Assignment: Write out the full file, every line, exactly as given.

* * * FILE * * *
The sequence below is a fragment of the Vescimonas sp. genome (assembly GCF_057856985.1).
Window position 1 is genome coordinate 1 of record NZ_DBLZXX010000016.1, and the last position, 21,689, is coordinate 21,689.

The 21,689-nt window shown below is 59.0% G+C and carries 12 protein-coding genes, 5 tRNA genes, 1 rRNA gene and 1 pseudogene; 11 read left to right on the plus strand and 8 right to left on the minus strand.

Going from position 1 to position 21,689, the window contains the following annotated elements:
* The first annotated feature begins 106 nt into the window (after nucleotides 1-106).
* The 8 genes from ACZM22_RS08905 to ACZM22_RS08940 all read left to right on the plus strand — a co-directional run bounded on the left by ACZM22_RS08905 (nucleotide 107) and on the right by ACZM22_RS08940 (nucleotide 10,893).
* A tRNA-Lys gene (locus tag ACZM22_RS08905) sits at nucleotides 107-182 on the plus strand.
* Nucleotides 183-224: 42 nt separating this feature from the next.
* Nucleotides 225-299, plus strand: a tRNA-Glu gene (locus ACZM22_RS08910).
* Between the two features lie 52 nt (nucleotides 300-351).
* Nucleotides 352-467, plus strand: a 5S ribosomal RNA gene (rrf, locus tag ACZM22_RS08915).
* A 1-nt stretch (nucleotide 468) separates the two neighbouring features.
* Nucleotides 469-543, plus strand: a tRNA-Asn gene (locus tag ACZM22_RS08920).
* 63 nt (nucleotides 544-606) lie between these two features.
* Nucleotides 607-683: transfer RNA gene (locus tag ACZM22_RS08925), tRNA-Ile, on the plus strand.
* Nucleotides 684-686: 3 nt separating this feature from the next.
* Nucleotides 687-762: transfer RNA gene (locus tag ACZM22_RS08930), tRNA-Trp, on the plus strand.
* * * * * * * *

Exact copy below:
The sequence below is a fragment of the Vescimonas sp. genome (assembly GCF_057856985.1).
Window position 1 is genome coordinate 1 of record NZ_DBLZXX010000016.1, and the last position, 21,689, is coordinate 21,689.

The 21,689-nt window shown below is 59.0% G+C and carries 12 protein-coding genes, 5 tRNA genes, 1 rRNA gene and 1 pseudogene; 11 read left to right on the plus strand and 8 right to left on the minus strand.

Going from position 1 to position 21,689, the window contains the following annotated elements:
* The first annotated feature begins 106 nt into the window (after nucleotides 1-106).
* The 8 genes from ACZM22_RS08905 to ACZM22_RS08940 all read left to right on the plus strand — a co-directional run bounded on the left by ACZM22_RS08905 (nucleotide 107) and on the right by ACZM22_RS08940 (nucleotide 10,893).
* A tRNA-Lys gene (locus tag ACZM22_RS08905) sits at nucleotides 107-182 on the plus strand.
* Nucleotides 183-224: 42 nt separating this feature from the next.
* Nucleotides 225-299, plus strand: a tRNA-Glu gene (locus ACZM22_RS08910).
* Between the two features lie 52 nt (nucleotides 300-351).
* Nucleotides 352-467, plus strand: a 5S ribosomal RNA gene (rrf, locus tag ACZM22_RS08915).
* A 1-nt stretch (nucleotide 468) separates the two neighbouring features.
* Nucleotides 469-543, plus strand: a tRNA-Asn gene (locus tag ACZM22_RS08920).
* 63 nt (nucleotides 544-606) lie between these two features.
* Nucleotides 607-683: transfer RNA gene (locus tag ACZM22_RS08925), tRNA-Ile, on the plus strand.
* Nucleotides 684-686: 3 nt separating this feature from the next.
* Nucleotides 687-762: transfer RNA gene (locus tag ACZM22_RS08930), tRNA-Trp, on the plus strand.